January 28, 2015 / 10:26 PM / 3 years ago

It does get better for LGBT and questioning youth

(Reuters Health) – Lesbian, gay, bisexual, transgender and questioning adolescents who face bullying and other types of abuse have been told in the media, “It gets better” - and new research supports that claim.

In a multi-year study of LGBTQ youth, researchers found that being the victim of bullying and other abuse was linked to psychological distress, but both distress and victimization decreased as the adolescents grew up.

“I think we should be very happy that it does get better, but I think it’s important not to forget victimization is important and happens very early,” said Michelle Birkett, the study’s lead author. “It’s not good enough to just wait. It should be tackled early on so kids don’t have to experience it.”

“I want it to get better sooner,” said Birkett, a research scientist at the IMPACT LGBT Health and Development Program of Northwestern University Feinberg School of Medicine in Chicago.

LGBT youth are at increased risk of being bullied. For example, they were twice as likely as their peers to report being physically assaulted at school, in a survey of 10,000 teens by the U.S.-based Human Rights Campaign.

In 2010, columnist and author Dan Savage created the "It Gets Better Project" in response to growing attention to bullying and suicide among LGBT youth.

More than 50,000 videos appeared online of people sharing the message, “It Gets Better,” with personal stories, according to the project’s website (www.itgetsbetter.org). Many videos featured well-known figures, including U.S. President Barack Obama and singer Adam Lambert.

“I wanted to see if it really does get better,” said Birkett.

As reported in the Journal of Adolescent Health, the researchers used data from 231 LGBTQ young men and women who were ages 16 to 20 at the start of the study.

The teens were assessed six times over an average of three and a half years beginning in 2007 or 2008. They rated the amount of bullying or victimization they experienced in the past six months on a scale of 0 to 3, with 0 being never and 3 being three or more times. At age 16, their average victimization score was 0.38, compared to 0.14 by age 24.

They also rated their psychological distress on a scale of 0 to 4, with 0 being “not at all” and 4 meaning “always.” On average, the distress scores were 0.84 at age 16. By age 24, the average score fell to 0.54.

Males, some racial and ethnic minorities and transgender individuals reported greater victimization.

The researchers found that victimization was indeed linked with psychological distress, which suggests that decreasing victimization across childhood and adolescence may decrease distress in those populations too.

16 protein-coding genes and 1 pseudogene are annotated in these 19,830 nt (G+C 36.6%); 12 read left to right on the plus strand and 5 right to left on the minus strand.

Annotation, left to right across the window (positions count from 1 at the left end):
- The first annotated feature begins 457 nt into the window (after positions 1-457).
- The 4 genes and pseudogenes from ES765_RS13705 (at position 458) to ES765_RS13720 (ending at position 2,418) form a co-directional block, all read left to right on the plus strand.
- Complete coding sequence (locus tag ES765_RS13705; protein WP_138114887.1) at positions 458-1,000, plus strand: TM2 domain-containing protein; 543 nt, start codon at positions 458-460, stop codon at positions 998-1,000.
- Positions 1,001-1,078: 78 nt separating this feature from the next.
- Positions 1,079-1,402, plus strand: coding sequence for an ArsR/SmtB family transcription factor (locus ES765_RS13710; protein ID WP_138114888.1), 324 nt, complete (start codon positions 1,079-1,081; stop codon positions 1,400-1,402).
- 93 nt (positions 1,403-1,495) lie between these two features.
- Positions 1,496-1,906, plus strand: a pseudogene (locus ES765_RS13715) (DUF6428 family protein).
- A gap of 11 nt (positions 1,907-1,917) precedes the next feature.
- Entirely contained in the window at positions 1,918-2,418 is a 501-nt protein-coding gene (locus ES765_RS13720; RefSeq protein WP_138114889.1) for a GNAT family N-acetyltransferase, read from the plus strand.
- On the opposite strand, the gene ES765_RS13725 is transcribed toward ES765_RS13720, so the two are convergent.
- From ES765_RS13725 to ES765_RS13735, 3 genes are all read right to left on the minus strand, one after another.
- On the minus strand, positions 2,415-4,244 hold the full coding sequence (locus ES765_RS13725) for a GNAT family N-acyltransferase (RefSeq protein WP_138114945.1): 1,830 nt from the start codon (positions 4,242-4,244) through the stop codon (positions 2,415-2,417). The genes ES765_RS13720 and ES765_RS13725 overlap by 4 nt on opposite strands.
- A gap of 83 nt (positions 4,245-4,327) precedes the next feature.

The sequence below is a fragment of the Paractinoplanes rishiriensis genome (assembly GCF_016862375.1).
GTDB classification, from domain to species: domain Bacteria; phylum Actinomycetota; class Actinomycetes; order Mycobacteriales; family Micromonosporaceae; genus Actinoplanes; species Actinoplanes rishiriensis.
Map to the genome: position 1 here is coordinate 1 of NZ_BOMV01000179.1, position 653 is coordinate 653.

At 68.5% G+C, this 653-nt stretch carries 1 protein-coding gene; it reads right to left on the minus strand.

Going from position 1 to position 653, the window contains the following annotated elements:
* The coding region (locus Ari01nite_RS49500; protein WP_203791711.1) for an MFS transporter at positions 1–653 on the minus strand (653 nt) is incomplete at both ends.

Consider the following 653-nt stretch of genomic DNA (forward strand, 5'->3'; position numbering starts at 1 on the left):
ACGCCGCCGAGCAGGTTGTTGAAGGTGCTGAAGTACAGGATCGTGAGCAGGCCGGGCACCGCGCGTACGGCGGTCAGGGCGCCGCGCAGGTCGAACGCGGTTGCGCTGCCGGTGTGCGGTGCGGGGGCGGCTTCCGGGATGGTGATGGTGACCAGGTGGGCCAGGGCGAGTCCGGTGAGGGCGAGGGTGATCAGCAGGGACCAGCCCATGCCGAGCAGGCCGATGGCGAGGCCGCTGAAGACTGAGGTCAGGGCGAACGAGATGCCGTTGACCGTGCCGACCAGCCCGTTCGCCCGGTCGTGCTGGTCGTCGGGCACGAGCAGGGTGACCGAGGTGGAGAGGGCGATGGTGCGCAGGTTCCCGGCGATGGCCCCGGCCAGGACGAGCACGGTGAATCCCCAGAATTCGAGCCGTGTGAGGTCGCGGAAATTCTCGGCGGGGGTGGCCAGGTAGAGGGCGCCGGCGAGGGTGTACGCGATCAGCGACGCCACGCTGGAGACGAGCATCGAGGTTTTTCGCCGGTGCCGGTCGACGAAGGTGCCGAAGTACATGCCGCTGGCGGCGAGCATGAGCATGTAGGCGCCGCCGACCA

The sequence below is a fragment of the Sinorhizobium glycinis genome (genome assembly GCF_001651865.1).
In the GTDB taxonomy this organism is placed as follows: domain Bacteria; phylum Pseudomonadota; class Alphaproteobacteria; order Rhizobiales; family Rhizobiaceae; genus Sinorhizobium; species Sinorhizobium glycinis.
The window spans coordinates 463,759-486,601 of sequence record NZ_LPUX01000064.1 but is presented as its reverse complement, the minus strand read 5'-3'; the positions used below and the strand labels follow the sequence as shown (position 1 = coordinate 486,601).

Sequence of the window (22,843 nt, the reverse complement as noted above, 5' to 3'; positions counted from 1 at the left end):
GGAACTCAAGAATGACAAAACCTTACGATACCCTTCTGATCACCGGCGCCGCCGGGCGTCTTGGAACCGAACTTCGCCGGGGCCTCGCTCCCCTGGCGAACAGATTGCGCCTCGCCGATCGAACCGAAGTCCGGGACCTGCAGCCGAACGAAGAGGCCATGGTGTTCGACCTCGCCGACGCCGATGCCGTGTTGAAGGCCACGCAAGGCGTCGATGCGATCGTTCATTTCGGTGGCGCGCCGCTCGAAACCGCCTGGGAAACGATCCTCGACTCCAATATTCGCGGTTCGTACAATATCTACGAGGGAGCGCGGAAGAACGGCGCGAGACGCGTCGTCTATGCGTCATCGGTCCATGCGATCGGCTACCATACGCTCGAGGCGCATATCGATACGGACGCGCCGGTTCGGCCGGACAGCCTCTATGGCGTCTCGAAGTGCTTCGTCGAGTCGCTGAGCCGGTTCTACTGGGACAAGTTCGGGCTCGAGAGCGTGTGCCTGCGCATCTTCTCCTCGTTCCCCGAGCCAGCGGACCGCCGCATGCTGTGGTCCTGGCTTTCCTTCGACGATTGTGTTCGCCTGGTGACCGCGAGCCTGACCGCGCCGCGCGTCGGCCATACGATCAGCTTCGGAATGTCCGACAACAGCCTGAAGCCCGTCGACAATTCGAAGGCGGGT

The study team also found that support, such as from family members, remained relatively stable across adolescence. While that support provided some immediate relief for psychological distress, there was no link between the amount of support the young person got and later distress.

“Family support is important, but it doesn’t really protect against the negative effect of bullying and victimization,” said Brian Mustanski, the study’s senior author and director of IMPACT.

“Go into that school where the bullying is happening and eliminate the bullying,” he said.

Caitlin Ryan, director of the Family Acceptance Project at San Francisco State University, said one of the study's important messages is the ongoing need for prevention and support.

That may include educating family members about their roles as advocates and creating accepting and inclusive school environments, said Ryan, who was not involved in the new study.

“There are thousands and thousands of school districts,” she said. “Many school districts have stepped up and done a good job, but others have not.”

Mustanski said school districts should find anti-bullying programs that are backed by science.

“Look for programs that have evidence that they work,” he said.

For adolescents who are currently having a difficult time, Ryan said it’s important that they reach out for help from a trusted adult.

“There are so many resources now that can provide help and support and give young people hope,” she said.

SOURCE: bit.ly/1wBqYeg Journal of Adolescent Health, online January 10, 2015.

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